Archive for the ‘History/Preservation’ Category

December 09 2014

Cooperative Construction & Living for Deep Rural Village in Tremargat, France

December 9th, 2014Posted by 

What is left for small, hyper-local communes, when a day after retirement, the last doctor leaves behind an office that will not be reopened? What remains, when one evening, they announce that tomorrow will be the last of the bistro located in the church square? And yet again, what is left, when everything has moved, […]

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December 08 2014

Connecticut Since the Abolition of County Government in 1959

December 8th, 2014Posted by 

Most of New England is made up of counties that predate the Declaration of Independence. However, these counties exist largely as geographical regions, with few reminders of their former county governments besides old courthouses, maps, and online administrative forms. The neighboring state of Rhode Island abandoned their county governance over 100 years earlier than Connecticut. Vermont […]

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December 05 2014

Gentrification is Hurting Neighborhoods in Downtown Kitchener, Canada

December 5th, 2014Posted by 

In the last few years, gentrification has been causing problems in downtown areas around North America, and now Kitchener (in Ontario, Canada) is no exception. While developments downtown can be good for intensification and improving urban design, current developments are beginning to marginalize long-term residents. In the last three decades, many North American cities have […]

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December 05 2014

Reinventing Industrial Milan: Old Factories Brought Back to Life in a Cultural Context

December 5th, 2014Posted by 

Milan is a city with a strong industrial background that is an economically influential business, financial, and design center in Europe and beyond. By the late 12th century, Milan was one of Italy’s most wealthy and industrious hubs due to its large production of armour and wool that increased the Lombary region’s wealth. During the Renaissance era, Milan […]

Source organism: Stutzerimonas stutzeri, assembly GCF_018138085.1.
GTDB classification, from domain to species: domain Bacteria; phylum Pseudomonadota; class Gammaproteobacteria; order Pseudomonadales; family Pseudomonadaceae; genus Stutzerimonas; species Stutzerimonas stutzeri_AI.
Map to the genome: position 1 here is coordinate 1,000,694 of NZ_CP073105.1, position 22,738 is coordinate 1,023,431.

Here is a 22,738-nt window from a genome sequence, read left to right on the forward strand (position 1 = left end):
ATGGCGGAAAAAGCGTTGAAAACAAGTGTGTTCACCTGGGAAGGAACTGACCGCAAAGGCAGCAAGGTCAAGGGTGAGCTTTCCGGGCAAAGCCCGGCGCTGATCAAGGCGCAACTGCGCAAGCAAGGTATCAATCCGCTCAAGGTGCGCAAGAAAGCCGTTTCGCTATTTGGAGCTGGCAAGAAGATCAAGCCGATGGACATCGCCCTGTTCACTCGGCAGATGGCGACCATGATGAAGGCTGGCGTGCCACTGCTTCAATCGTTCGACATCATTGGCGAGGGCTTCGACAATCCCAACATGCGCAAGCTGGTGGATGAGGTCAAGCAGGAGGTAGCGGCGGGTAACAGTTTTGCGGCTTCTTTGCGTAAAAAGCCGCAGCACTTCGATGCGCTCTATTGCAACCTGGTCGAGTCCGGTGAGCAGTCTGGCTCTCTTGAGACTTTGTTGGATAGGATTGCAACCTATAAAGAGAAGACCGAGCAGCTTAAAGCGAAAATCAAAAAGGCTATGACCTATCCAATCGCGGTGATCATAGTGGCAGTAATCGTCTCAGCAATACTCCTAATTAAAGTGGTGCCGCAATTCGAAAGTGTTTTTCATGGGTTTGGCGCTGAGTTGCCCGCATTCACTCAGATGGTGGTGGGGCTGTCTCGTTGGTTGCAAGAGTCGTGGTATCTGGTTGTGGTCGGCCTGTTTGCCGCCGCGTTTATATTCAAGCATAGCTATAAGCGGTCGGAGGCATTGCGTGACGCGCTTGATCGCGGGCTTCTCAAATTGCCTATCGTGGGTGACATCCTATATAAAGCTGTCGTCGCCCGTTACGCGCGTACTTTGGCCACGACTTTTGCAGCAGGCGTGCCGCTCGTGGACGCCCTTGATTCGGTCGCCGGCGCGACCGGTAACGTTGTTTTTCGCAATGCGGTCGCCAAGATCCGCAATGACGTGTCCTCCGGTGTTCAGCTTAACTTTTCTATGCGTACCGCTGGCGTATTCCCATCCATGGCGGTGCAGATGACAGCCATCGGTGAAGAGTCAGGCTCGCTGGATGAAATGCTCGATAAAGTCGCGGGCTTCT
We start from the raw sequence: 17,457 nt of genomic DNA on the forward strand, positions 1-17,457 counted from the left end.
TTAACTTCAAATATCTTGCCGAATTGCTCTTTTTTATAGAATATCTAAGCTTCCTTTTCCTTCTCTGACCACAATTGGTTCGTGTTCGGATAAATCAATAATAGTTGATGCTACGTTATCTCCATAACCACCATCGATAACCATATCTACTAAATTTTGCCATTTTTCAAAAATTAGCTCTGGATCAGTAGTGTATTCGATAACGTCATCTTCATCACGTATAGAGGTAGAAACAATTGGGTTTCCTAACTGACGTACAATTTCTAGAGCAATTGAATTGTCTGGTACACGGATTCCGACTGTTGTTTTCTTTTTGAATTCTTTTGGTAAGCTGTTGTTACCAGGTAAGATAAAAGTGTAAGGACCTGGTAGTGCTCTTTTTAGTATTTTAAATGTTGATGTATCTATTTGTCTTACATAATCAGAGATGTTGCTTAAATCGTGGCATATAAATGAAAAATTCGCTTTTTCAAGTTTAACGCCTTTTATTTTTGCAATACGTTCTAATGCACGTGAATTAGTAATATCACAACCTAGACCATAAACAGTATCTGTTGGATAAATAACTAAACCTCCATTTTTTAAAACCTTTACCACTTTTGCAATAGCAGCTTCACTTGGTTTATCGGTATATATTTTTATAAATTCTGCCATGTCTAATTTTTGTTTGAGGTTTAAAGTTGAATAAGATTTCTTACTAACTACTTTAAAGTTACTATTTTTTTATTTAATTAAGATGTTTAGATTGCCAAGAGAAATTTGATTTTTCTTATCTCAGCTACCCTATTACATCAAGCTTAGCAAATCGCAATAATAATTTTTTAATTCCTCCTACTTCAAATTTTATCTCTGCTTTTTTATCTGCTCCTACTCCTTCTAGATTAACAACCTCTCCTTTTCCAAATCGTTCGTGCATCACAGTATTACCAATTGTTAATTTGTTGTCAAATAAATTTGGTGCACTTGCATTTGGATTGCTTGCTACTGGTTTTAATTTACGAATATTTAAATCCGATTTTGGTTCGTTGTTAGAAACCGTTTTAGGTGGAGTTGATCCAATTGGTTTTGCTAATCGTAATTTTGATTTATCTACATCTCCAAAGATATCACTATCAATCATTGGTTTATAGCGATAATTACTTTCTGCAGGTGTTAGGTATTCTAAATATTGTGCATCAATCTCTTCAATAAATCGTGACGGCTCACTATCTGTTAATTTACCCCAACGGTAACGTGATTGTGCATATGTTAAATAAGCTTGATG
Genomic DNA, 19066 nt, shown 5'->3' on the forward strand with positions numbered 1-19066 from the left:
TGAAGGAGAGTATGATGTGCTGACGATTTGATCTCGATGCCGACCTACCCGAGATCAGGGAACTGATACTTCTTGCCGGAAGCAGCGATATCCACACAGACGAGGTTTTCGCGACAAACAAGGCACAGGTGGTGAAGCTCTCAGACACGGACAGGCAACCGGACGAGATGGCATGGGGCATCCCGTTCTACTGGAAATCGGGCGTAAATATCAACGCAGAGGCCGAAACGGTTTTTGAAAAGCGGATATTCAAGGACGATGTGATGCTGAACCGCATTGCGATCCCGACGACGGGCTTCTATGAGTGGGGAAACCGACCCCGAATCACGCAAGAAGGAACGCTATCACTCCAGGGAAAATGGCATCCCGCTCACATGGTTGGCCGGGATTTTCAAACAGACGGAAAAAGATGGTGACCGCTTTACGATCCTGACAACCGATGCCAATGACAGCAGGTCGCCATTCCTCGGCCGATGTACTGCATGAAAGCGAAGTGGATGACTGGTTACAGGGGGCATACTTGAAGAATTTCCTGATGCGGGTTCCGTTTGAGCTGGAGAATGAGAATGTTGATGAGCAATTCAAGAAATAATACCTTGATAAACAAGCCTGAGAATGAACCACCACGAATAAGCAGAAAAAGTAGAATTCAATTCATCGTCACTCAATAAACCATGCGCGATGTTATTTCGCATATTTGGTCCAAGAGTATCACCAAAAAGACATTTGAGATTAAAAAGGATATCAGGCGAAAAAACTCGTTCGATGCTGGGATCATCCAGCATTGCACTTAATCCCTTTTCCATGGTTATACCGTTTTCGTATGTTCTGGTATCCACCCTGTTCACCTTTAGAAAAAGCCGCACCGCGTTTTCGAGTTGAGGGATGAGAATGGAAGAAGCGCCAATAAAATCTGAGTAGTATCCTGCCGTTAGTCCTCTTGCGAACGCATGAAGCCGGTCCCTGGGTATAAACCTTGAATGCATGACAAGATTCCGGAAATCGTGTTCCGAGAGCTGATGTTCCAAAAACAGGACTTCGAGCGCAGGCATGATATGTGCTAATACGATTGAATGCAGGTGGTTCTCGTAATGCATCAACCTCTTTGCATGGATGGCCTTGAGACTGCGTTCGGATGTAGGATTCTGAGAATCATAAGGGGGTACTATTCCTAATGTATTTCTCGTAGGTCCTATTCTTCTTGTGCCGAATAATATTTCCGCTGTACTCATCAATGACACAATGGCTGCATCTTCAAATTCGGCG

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December 04 2014

Four Families Discuss Their Departure From Montreal, To Greenfield Park

December 4th, 2014Posted by 

Portraits of young families, which after having lived in some of Montreal’s trendiest neighborhoods, have decided to cross the bridges and establish themselves in Longueuil, in the Greenfield Park arrondisement. “I like the vintage style of our split-level house.” At first, Iveth Morales, 36, and Alex Farias, 35, both of Mexican origin, wanted to buy […]

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December 03 2014

Architectural Heritage Loses Ground in Phnom Penh, Cambodia

December 3rd, 2014Posted by 

Among the aged temples and deteriorating colonial buildings in Phnom Penh, rise a new architecture of an international contemporary style that could be located anywhere in the world. Everyday new developments erase part of the city’s past, and without a strong effort to preserve some of the meaningful structures, Phnom Penh’s current construction boom could […]

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December 01 2014

Dogpatch Destination: Pier 70 is San Francisco’s Center for Redevelopment

December 1st, 2014Posted by